top of page


If you’re tempted by a coast-to-coast ride, but fear that the hills will be too much for you, Hadrian’s Cycleway is the one to choose. Never too difficult and with great scenery along the way – from the wild coast to the rugged beauty of Northumberland – it’s the ideal short-break tour.

Market towns such as Brampton and Haltwhistle are lovely places to stop, and the bright lights of Newcastle round off your stay.

It broadly follows the route of Hadrian’s Wall, which started near Carlisle and ended at Tynemouth, near Newcastle. Whereas the C2C climbs 600m above sea level, and the Way of the Roses touches 400m, Hadrian’s Cycleway doesn’t go much above 250m.

Yet there’s still a taste of the Northumbrian wilds, particularly around the Roman forts of Birdoswald and Vindolanda. The route darts back and forth from the wall, preferring quiet roads to historical fidelity, but if anything, that makes it more enjoyably varied.

For more information, visit:

Keen cyclists will be in their element, but Northumberland's quiet rural roads are also perfect for more leisurely cyclists wanting to explore the countryside

There are dozens of outstanding cyle trails nearby, whatever your ability or passion. There is a total of 350 miles of cycle paths in Northumberland. Four of the most famous cycle routes in the country run through Northumberland: Hadrian's Cycleway, The Coast & Castles, Pennine Cycleway, and the UK's most popular route, the Sea to Sea (C2C).


This trail follows the route of the River South Tyne from the source to Haltwhistle. Open to walkers and cyclists, it is almost 23 miles (36.5km) long and is a fantastic two-day experience in the North Pennines. Following the South Tyne Trail, on foot or by cycle, is a great way to get to grips with the River South Tyne. Following the pathway of the former Haltwhistle and ALston railway line for most of the way, it runs over two large viaducts: The Alston Arches in Haltwhistle and The Lambley viaduct.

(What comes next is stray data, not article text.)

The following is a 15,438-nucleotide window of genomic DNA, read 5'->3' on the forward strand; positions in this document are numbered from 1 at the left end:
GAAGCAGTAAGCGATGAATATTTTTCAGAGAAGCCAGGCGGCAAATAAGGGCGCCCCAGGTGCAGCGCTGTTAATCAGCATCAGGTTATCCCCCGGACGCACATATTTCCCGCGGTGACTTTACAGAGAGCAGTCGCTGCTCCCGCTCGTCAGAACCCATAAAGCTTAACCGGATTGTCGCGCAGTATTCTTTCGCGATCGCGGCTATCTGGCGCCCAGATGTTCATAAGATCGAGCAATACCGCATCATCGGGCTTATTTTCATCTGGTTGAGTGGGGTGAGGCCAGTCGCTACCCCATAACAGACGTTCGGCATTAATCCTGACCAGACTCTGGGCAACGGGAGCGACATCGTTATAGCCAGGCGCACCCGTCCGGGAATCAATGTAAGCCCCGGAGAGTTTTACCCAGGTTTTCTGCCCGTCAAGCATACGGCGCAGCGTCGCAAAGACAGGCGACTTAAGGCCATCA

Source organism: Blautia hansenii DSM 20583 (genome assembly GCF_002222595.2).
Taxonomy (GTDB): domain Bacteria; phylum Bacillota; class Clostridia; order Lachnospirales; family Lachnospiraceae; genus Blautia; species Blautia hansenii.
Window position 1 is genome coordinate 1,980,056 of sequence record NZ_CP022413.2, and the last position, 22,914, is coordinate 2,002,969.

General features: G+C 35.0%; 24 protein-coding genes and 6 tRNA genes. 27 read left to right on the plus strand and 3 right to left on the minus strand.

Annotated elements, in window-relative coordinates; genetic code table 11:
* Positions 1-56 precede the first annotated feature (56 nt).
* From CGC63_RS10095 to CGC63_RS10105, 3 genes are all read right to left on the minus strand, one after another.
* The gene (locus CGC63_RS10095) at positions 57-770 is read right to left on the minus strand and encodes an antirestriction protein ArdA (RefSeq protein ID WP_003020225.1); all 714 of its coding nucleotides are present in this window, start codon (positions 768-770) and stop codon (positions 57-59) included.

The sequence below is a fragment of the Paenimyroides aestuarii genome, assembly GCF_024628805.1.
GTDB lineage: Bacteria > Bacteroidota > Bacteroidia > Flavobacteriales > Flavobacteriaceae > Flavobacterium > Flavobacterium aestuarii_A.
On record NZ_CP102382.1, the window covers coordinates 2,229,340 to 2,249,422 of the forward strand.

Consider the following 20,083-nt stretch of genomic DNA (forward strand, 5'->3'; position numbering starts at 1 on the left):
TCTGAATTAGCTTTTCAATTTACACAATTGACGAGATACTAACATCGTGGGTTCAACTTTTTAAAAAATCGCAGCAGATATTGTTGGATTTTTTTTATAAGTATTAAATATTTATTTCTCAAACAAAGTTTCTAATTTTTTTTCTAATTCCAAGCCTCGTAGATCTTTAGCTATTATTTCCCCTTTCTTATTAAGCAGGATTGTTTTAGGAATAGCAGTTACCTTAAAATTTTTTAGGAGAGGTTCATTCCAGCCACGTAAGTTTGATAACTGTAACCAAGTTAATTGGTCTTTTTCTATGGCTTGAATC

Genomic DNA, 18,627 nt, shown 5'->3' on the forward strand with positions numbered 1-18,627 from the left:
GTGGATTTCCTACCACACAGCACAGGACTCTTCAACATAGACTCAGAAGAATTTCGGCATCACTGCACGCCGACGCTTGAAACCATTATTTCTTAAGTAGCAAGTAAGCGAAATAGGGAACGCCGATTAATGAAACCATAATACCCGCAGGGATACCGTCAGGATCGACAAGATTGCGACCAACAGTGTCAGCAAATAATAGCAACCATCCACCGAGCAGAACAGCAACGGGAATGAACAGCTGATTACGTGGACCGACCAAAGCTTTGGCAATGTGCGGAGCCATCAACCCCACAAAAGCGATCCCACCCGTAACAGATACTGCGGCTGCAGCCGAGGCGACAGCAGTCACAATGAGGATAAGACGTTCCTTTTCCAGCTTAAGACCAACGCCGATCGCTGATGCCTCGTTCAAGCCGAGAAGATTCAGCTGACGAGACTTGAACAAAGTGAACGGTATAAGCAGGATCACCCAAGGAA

For more information on cycle routes around Haltwhistle, visit:


Northumberland is England’s most northern county and being largely rural with an interlacing network of lightly-trafficked quiet roads, it is a gem for cycle touring. Cycling is an excellent and efficient way to get around Northumberland; a bike will get you to places cars can never reach!

Whether you are looking for coastal flatlands or rolling hills you will be spoilt for choice. Iconic landmarks including castles and bastles abound whilst 'big sky' views are your frequent companion. With a wealth of places to visit, picturesque villages and great pubs, cafés and tasty local food, there’s always an excuse to take a break from the saddle.

Wild open spaces make Northumberland a gem for mountain biking with fantastic natural trails, and with more than 100 miles of purpose built trails we have great riding all year round. For more information on everything cycling in Northumberland visit The Cycle Pad. website:

Northumberland has a growing reputation for year round mountain biking with some excellent specialist trails for all abilities such as Kielder Water & Forest Park which has an extensive network of off-road trails, as well as the family friendly Lakeside Way – a 26 mile trail that encircles the shoreline of Kielder Water. These facilities were one of the reasons Kielder Water & Forest Park was voted 'best tourism experience' at the 2013 Visit England awards. Northumberland is also host to superb classic mountain bike routes in particular in Northumberland National Park.

One thing you can count on – which ever route or route combination you choose, you will find an amazing mix of varied and continually changing landscapes and countryside which will set the scene for a truly memorable two wheeled journey of discovery.

Four of the most famous cycle routes are close by Haltwhistle


bottom of page